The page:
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From Wikipedia, the free encyclopedia

Careware (also called charityware, helpware, or goodware) is software licensed in a way that benefits a charity. Some careware is distributed free, and the author suggests that some payment be made to a nominated charity. Commercial careware, on the other hand, includes a levy for charity on top of the distribution charge.[1] It can also be a barter of some kind, or even a pledge to be kind to strangers.

The concept of careware and the first known use of the term itself appeared in Dr. Dobb's Journal in Al Stevens' C Programming Column in about 1988. Stevens was developing a user interface library and publishing the source code in monthly installments. To distribute code to readers, Stevens suggested they send him an addressed stamped mailer with a blank diskette. He copied the code onto the diskette and returned it. He also suggested that to express their appreciation they include a dollar, which he would donate to the local food bank in Brevard County, Florida. Stevens named this distribution method "careware."[2]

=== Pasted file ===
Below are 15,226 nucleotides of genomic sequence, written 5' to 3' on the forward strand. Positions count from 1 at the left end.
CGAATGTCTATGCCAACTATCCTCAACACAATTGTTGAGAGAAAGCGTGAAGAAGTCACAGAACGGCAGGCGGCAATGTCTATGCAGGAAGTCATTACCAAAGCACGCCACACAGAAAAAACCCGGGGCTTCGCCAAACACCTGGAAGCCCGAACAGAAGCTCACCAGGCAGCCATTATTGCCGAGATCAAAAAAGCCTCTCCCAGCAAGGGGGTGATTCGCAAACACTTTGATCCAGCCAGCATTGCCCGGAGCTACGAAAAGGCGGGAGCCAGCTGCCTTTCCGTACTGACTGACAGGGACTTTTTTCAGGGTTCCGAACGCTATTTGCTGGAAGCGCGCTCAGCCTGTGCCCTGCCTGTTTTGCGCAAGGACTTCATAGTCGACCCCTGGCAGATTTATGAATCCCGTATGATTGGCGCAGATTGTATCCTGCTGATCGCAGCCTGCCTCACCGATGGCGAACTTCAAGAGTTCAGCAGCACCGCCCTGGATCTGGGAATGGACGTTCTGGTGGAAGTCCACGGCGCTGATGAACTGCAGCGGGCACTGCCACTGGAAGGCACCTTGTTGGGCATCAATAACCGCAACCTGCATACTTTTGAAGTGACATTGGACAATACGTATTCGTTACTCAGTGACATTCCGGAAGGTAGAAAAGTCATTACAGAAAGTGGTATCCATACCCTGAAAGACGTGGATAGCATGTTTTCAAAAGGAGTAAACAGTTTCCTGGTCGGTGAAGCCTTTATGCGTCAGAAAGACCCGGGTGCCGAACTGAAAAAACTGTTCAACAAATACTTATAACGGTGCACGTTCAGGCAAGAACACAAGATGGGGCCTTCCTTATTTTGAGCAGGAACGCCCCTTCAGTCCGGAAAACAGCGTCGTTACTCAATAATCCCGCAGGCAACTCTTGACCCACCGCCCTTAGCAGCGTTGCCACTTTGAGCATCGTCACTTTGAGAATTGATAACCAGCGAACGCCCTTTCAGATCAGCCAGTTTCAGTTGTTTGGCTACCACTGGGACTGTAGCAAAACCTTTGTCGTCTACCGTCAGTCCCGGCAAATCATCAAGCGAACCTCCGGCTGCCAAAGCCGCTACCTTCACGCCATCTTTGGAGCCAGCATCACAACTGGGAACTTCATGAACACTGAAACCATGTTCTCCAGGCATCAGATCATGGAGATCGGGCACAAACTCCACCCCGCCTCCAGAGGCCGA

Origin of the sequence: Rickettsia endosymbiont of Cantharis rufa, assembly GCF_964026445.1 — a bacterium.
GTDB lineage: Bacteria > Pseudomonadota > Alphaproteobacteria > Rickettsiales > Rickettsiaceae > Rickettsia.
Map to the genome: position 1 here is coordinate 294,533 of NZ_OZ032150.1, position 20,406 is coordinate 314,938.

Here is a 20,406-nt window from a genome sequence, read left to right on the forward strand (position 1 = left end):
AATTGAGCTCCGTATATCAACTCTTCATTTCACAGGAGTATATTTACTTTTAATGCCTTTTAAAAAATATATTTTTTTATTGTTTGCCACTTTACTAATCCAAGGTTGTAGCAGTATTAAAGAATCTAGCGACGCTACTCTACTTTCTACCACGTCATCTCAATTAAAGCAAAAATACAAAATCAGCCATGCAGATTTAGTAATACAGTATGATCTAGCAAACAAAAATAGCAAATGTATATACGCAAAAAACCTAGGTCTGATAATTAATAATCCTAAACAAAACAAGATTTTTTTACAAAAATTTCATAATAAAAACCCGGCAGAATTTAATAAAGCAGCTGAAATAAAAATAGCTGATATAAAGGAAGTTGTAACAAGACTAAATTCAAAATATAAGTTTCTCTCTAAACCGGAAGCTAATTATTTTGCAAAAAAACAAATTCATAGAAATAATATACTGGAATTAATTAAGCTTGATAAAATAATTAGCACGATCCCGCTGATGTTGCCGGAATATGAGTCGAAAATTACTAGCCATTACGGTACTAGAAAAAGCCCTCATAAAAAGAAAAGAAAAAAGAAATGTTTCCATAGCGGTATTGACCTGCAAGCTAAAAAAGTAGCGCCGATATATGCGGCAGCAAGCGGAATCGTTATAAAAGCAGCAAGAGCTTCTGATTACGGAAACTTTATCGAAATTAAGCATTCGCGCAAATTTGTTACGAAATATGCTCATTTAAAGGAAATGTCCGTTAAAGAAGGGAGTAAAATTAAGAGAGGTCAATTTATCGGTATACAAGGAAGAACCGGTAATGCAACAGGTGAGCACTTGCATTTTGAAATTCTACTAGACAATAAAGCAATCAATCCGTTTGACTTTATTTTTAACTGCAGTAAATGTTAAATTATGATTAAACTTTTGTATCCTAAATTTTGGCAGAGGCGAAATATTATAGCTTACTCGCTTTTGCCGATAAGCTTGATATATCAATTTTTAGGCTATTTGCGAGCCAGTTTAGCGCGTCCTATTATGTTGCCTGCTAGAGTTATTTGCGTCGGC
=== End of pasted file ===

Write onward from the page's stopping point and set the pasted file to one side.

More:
Paul Lutus' careware idea involves no monetary exchange - instead it involves a request for the user to "stop complaining for a while and make the world a better place." [3]

For example, the vim text editor is free software but includes a request from its author, Bram Moolenaar, that users donate to ICCF Holland for work to help AIDS victims in Uganda. Another current example is MJ's CD Archiver, a file archiver for Microsoft Windows/Linux/Mac OS X. The suggested charity is NACEF, a US-registered charity for China's Project Hope.

A close variation of careware is donationware, which has a stricter definition than careware.

Examples of careware

Non-commercial examples


  1. ^ "What is a charityware?". charityware . info. charityware.inf. Retrieved 11 January 2010.  
  2. ^ Stevens, Al (1 August 1991). "C Programming". Dr. Dobb's Journal. Retrieved 11 January 2010.  
  3. ^ "The CareWare Idea". 18 October 1998. Retrieved 11 January 2010.   Date information retrieved from included metadata of Microsoft Word 7 version of the article.

External links

  • houses a collection of over 100 charityware titles created by a variety of developers.

This article was originally based on material from the Free On-line Dictionary of Computing, which is licensed under the GFDL.



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